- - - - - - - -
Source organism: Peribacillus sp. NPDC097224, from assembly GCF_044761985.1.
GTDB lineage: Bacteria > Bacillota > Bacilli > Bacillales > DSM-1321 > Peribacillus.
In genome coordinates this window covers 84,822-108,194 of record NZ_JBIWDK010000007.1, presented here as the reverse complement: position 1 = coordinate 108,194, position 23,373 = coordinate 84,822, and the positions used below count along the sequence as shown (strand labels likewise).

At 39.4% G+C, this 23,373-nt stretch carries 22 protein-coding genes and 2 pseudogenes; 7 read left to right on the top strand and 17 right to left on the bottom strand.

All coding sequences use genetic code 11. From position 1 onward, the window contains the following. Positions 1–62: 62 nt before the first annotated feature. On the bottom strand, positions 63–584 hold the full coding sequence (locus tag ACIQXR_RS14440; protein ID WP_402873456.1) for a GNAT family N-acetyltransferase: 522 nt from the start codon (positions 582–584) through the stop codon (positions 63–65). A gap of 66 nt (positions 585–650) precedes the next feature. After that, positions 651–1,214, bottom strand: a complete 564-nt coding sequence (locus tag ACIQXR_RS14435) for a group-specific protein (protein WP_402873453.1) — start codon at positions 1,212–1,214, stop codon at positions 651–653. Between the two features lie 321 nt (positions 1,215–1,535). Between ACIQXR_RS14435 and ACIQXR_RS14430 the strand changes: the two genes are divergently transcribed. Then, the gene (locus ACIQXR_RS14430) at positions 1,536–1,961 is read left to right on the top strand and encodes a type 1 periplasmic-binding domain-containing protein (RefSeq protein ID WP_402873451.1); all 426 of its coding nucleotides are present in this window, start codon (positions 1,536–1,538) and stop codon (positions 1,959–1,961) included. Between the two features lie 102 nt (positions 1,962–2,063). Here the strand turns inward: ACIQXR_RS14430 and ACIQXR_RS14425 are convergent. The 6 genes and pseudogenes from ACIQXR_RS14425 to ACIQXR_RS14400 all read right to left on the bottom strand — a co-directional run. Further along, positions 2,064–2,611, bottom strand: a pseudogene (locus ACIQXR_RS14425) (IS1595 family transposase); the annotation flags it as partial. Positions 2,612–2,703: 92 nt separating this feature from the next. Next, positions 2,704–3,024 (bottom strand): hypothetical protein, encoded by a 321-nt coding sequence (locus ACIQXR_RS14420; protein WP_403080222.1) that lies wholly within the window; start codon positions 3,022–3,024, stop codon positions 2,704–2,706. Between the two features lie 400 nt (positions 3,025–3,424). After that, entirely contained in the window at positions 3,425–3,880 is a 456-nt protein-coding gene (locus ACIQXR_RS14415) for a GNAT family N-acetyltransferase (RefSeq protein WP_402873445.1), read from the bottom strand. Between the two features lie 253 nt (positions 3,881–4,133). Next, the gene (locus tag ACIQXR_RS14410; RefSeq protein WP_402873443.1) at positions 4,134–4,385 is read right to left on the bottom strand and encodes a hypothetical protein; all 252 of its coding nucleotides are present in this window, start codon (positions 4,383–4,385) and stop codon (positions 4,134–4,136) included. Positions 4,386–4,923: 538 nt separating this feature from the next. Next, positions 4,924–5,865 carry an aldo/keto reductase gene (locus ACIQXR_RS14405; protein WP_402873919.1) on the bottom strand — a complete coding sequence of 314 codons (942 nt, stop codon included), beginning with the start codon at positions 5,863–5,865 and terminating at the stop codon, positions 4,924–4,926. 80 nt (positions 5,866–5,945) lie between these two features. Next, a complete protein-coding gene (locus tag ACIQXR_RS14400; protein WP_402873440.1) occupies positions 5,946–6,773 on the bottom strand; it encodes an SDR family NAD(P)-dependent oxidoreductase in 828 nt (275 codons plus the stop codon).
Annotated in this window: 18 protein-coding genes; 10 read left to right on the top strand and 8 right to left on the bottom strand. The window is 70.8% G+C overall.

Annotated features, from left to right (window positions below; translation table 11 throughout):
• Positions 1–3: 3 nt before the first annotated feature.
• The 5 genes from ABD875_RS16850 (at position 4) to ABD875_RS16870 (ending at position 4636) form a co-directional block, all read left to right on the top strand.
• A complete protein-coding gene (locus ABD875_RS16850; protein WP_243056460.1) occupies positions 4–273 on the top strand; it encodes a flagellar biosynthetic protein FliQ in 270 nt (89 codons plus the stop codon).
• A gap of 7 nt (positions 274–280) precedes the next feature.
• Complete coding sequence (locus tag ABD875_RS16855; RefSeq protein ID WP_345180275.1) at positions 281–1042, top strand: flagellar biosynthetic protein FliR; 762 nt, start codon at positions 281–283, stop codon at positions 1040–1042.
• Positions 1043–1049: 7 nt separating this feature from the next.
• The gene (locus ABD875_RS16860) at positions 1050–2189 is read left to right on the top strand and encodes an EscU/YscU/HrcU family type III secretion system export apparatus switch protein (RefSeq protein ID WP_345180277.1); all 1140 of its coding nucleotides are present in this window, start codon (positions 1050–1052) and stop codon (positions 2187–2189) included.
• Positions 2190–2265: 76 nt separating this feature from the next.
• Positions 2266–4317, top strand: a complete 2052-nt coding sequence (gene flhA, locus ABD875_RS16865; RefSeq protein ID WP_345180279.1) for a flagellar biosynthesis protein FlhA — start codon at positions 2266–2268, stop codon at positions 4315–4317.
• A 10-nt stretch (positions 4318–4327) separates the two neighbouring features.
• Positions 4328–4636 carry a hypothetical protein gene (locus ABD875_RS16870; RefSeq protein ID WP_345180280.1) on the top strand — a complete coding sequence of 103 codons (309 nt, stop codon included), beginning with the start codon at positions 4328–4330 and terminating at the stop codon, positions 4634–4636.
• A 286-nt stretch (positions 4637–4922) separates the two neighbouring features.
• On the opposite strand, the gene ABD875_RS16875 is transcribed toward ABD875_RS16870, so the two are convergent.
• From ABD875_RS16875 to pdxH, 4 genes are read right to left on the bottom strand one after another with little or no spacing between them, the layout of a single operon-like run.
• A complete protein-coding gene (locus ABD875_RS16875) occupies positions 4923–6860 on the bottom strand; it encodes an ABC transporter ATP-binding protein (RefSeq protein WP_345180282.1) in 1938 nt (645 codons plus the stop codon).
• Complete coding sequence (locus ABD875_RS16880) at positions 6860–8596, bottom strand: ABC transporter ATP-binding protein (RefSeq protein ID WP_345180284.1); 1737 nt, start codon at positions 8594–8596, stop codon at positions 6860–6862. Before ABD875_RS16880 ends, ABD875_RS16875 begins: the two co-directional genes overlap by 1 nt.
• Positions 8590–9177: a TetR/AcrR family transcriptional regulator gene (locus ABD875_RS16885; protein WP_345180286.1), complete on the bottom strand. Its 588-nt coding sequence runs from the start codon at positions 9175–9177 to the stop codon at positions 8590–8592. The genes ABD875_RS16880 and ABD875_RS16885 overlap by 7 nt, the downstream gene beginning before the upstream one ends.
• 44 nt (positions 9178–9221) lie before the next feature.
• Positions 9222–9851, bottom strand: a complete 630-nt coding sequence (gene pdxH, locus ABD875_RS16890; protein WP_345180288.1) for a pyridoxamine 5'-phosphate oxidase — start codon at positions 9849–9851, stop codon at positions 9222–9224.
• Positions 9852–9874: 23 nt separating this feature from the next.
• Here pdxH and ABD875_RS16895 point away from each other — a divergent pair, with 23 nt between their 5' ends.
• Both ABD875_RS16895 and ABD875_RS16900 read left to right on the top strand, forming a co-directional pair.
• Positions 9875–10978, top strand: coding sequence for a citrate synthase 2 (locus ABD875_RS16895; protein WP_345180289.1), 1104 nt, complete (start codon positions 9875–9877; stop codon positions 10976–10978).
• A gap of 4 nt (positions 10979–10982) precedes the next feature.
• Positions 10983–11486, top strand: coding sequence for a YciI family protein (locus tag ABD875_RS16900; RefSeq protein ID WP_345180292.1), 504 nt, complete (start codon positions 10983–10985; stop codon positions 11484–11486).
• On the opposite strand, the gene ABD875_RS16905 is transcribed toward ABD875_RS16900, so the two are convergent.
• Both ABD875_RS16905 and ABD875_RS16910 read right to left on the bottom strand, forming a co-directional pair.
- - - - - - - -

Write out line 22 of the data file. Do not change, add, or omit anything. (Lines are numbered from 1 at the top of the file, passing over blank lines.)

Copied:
• A complete protein-coding gene (locus ABD875_RS16875) occupies positions 4923–6860 on the bottom strand; it encodes an ABC transporter ATP-binding protein (RefSeq protein WP_345180282.1) in 1938 nt (645 codons plus the stop codon).